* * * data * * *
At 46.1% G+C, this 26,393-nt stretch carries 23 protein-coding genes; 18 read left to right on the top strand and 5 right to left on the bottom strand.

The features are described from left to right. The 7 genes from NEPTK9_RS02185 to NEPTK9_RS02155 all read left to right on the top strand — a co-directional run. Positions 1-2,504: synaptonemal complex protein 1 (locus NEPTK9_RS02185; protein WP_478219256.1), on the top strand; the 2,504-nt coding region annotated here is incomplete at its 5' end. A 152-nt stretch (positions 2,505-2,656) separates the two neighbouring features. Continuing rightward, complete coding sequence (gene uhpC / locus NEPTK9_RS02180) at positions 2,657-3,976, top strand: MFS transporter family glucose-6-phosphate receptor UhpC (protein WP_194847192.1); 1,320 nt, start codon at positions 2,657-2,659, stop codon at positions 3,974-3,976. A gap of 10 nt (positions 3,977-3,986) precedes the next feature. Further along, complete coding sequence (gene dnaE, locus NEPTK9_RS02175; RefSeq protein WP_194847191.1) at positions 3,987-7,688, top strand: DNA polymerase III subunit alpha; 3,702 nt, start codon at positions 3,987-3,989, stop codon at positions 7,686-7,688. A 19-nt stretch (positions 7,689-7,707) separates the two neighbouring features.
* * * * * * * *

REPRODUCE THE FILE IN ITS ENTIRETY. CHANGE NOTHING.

At 46.1% G+C, this 26,393-nt stretch carries 23 protein-coding genes; 18 read left to right on the top strand and 5 right to left on the bottom strand.

The features are described from left to right. The 7 genes from NEPTK9_RS02185 to NEPTK9_RS02155 all read left to right on the top strand — a co-directional run. Positions 1-2,504: synaptonemal complex protein 1 (locus NEPTK9_RS02185; protein WP_478219256.1), on the top strand; the 2,504-nt coding region annotated here is incomplete at its 5' end. A 152-nt stretch (positions 2,505-2,656) separates the two neighbouring features. Continuing rightward, complete coding sequence (gene uhpC / locus NEPTK9_RS02180) at positions 2,657-3,976, top strand: MFS transporter family glucose-6-phosphate receptor UhpC (protein WP_194847192.1); 1,320 nt, start codon at positions 2,657-2,659, stop codon at positions 3,974-3,976. A gap of 10 nt (positions 3,977-3,986) precedes the next feature. Further along, complete coding sequence (gene dnaE, locus NEPTK9_RS02175; RefSeq protein WP_194847191.1) at positions 3,987-7,688, top strand: DNA polymerase III subunit alpha; 3,702 nt, start codon at positions 3,987-3,989, stop codon at positions 7,686-7,688. A 19-nt stretch (positions 7,689-7,707) separates the two neighbouring features.